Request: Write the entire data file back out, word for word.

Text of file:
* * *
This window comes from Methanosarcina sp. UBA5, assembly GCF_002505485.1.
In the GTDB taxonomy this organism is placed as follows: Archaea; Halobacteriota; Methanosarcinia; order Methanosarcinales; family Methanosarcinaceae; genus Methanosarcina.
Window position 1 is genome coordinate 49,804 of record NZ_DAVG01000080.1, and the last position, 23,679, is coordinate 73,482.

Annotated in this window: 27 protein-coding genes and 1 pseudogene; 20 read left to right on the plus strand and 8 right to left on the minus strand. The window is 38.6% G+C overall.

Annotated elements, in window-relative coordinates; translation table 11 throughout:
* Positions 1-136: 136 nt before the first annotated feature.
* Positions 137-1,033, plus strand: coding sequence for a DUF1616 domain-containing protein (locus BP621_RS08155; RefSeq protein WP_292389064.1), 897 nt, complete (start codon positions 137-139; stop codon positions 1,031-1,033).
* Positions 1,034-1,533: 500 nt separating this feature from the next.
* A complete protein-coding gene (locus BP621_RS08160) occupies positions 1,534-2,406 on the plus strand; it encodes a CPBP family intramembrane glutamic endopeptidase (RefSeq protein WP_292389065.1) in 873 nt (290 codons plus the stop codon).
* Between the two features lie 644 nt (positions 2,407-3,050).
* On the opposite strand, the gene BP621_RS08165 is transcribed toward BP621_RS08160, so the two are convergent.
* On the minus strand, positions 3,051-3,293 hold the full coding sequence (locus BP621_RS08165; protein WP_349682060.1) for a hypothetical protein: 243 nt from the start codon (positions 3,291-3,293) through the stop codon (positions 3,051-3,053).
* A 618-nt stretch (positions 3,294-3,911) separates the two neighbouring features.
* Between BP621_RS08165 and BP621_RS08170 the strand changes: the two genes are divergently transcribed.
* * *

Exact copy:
This window comes from Methanosarcina sp. UBA5, assembly GCF_002505485.1.
In the GTDB taxonomy this organism is placed as follows: Archaea; Halobacteriota; Methanosarcinia; order Methanosarcinales; family Methanosarcinaceae; genus Methanosarcina.
Window position 1 is genome coordinate 49,804 of record NZ_DAVG01000080.1, and the last position, 23,679, is coordinate 73,482.

Annotated in this window: 27 protein-coding genes and 1 pseudogene; 20 read left to right on the plus strand and 8 right to left on the minus strand. The window is 38.6% G+C overall.

Annotated elements, in window-relative coordinates; translation table 11 throughout:
* Positions 1-136: 136 nt before the first annotated feature.
* Positions 137-1,033, plus strand: coding sequence for a DUF1616 domain-containing protein (locus BP621_RS08155; RefSeq protein WP_292389064.1), 897 nt, complete (start codon positions 137-139; stop codon positions 1,031-1,033).
* Positions 1,034-1,533: 500 nt separating this feature from the next.
* A complete protein-coding gene (locus BP621_RS08160) occupies positions 1,534-2,406 on the plus strand; it encodes a CPBP family intramembrane glutamic endopeptidase (RefSeq protein WP_292389065.1) in 873 nt (290 codons plus the stop codon).
* Between the two features lie 644 nt (positions 2,407-3,050).
* On the opposite strand, the gene BP621_RS08165 is transcribed toward BP621_RS08160, so the two are convergent.
* On the minus strand, positions 3,051-3,293 hold the full coding sequence (locus BP621_RS08165; protein WP_349682060.1) for a hypothetical protein: 243 nt from the start codon (positions 3,291-3,293) through the stop codon (positions 3,051-3,053).
* A 618-nt stretch (positions 3,294-3,911) separates the two neighbouring features.
* Between BP621_RS08165 and BP621_RS08170 the strand changes: the two genes are divergently transcribed.